- v. present participle of nill.
“In the beginning of this section, the nilling of sin was antecedent to the sin; here it is something that may be allowed in ordinary cases, but not at all in extraordinary.”
“An argument for the contrary opinion from the second part of this verse -- the answer to it, with distinctions between each kind of willing and nilling, with extracts from St. Augustine, Zanchius and”
“We must now consider the kind of willing and nilling about which the apostle is here treating.”
“The Church has the right to preach the Gospel everywhere, willing or nilling any state authority, and so to secure the rights of its members among the subjects of any civil polity whatever.”
“For his understanding is darkened, and his will, which before was free, is now become a servile will; for it serveth sin, not nilling, but willing -- for it is called a will, and not a nill.”
“It assumes that the willing or the nilling of the subject of this form of control does not necessarily enter into the principle which logically defines it.”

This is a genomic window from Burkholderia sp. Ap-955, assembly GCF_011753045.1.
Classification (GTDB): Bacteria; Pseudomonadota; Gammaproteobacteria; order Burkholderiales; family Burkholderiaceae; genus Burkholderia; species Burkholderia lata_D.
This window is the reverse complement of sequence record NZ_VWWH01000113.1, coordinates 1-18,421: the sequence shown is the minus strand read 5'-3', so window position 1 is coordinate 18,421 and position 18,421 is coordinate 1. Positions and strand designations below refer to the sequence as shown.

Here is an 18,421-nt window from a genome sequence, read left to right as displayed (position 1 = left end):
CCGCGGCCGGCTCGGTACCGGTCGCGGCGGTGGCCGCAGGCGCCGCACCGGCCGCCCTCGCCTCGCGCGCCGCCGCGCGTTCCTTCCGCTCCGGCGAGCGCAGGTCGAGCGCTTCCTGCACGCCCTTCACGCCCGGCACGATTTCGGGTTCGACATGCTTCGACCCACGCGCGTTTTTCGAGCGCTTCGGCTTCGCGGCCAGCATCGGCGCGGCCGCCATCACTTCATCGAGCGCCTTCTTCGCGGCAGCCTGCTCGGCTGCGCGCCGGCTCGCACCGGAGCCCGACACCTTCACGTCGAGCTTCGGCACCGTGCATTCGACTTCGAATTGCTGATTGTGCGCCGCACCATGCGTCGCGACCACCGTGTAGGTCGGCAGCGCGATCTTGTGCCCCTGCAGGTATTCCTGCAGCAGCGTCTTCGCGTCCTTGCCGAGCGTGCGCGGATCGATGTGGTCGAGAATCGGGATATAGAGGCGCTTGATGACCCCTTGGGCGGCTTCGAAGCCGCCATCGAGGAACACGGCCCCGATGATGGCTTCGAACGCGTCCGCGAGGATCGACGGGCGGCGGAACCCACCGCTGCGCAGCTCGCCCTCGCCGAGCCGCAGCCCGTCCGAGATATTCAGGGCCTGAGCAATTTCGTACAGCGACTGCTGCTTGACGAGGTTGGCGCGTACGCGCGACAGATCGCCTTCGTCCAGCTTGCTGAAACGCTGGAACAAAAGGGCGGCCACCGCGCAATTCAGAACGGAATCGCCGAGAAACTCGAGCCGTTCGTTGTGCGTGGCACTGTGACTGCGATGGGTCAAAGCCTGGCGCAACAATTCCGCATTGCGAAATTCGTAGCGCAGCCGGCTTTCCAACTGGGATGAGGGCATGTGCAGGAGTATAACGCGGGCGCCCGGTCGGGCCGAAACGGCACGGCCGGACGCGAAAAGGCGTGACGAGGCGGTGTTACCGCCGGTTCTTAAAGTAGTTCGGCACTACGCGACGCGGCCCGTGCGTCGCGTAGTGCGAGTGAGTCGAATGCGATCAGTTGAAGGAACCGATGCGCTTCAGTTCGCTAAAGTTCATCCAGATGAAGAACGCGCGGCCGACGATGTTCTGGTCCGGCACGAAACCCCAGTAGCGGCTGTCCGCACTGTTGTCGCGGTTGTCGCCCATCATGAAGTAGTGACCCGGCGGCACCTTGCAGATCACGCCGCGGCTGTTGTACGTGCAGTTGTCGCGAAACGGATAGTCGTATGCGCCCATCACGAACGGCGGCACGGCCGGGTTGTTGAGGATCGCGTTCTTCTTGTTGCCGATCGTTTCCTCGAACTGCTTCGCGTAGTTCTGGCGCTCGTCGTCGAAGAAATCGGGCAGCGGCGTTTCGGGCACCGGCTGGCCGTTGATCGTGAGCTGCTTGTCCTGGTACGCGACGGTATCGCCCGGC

“Warrington have been nilling people and we would like to avoid that.”
“Therefore pray don't think your time lost; for, willing, nilling, you'll be forced to stay, unless you are resolved to encounter Juno, Neptune, Doris,”
“So might and main they strove to bring the ship out, but all in vain: the violence of the gale thwarted them to such purpose as not only to preclude their passage out of the bay but to drive them, willing nilling, ashore.”
“New Zealand have played twice in six weeks, one their nilling of the Boks in Cape Town, the other a happy runabout against a weak Samoa that will have done nothing to ratchet up the intensity in preparation for Brisbane.”
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